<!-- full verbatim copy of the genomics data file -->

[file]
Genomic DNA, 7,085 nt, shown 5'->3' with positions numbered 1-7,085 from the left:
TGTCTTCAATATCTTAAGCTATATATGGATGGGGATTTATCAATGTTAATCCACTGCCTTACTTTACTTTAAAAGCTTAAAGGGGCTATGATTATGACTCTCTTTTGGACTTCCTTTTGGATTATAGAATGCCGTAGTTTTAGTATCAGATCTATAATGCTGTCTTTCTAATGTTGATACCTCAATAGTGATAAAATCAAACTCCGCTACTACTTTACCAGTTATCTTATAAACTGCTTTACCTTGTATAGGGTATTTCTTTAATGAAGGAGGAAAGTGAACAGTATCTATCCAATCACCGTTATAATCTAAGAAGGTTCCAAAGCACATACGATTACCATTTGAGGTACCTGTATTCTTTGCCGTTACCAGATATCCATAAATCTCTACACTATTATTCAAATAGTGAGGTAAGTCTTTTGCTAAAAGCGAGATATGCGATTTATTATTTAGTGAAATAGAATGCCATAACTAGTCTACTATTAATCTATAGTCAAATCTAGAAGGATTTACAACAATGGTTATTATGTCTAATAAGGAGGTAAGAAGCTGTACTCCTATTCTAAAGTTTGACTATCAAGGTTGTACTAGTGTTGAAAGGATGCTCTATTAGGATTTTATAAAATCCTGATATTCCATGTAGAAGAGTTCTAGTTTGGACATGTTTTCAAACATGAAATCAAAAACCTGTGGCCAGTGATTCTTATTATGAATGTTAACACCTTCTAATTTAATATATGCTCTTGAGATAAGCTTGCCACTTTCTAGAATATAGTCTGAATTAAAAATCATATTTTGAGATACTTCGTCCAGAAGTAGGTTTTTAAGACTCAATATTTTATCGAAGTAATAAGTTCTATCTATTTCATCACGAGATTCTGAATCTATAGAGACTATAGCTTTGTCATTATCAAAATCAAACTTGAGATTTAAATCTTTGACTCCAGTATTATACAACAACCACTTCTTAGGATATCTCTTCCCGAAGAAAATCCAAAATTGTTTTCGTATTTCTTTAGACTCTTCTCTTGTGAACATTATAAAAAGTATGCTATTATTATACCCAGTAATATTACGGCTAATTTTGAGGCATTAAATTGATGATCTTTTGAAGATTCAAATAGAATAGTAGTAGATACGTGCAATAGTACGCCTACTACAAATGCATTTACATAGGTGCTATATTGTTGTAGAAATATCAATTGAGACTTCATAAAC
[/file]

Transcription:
Genomic DNA, 7,085 nt, shown 5'->3' with positions numbered 1-7,085 from the left:
TGTCTTCAATATCTTAAGCTATATATGGATGGGGATTTATCAATGTTAATCCACTGCCTTACTTTACTTTAAAAGCTTAAAGGGGCTATGATTATGACTCTCTTTTGGACTTCCTTTTGGATTATAGAATGCCGTAGTTTTAGTATCAGATCTATAATGCTGTCTTTCTAATGTTGATACCTCAATAGTGATAAAATCAAACTCCGCTACTACTTTACCAGTTATCTTATAAACTGCTTTACCTTGTATAGGGTATTTCTTTAATGAAGGAGGAAAGTGAACAGTATCTATCCAATCACCGTTATAATCTAAGAAGGTTCCAAAGCACATACGATTACCATTTGAGGTACCTGTATTCTTTGCCGTTACCAGATATCCATAAATCTCTACACTATTATTCAAATAGTGAGGTAAGTCTTTTGCTAAAAGCGAGATATGCGATTTATTATTTAGTGAAATAGAATGCCATAACTAGTCTACTATTAATCTATAGTCAAATCTAGAAGGATTTACAACAATGGTTATTATGTCTAATAAGGAGGTAAGAAGCTGTACTCCTATTCTAAAGTTTGACTATCAAGGTTGTACTAGTGTTGAAAGGATGCTCTATTAGGATTTTATAAAATCCTGATATTCCATGTAGAAGAGTTCTAGTTTGGACATGTTTTCAAACATGAAATCAAAAACCTGTGGCCAGTGATTCTTATTATGAATGTTAACACCTTCTAATTTAATATATGCTCTTGAGATAAGCTTGCCACTTTCTAGAATATAGTCTGAATTAAAAATCATATTTTGAGATACTTCGTCCAGAAGTAGGTTTTTAAGACTCAATATTTTATCGAAGTAATAAGTTCTATCTATTTCATCACGAGATTCTGAATCTATAGAGACTATAGCTTTGTCATTATCAAAATCAAACTTGAGATTTAAATCTTTGACTCCAGTATTATACAACAACCACTTCTTAGGATATCTCTTCCCGAAGAAAATCCAAAATTGTTTTCGTATTTCTTTAGACTCTTCTCTTGTGAACATTATAAAAAGTATGCTATTATTATACCCAGTAATATTACGGCTAATTTTGAGGCATTAAATTGATGATCTTTTGAAGATTCAAATAGAATAGTAGTAGATACGTGCAATAGTACGCCTACTACAAATGCATTTACATAGGTGCTATATTGTTGTAGAAATATCAATTGAGACTTCATAAAC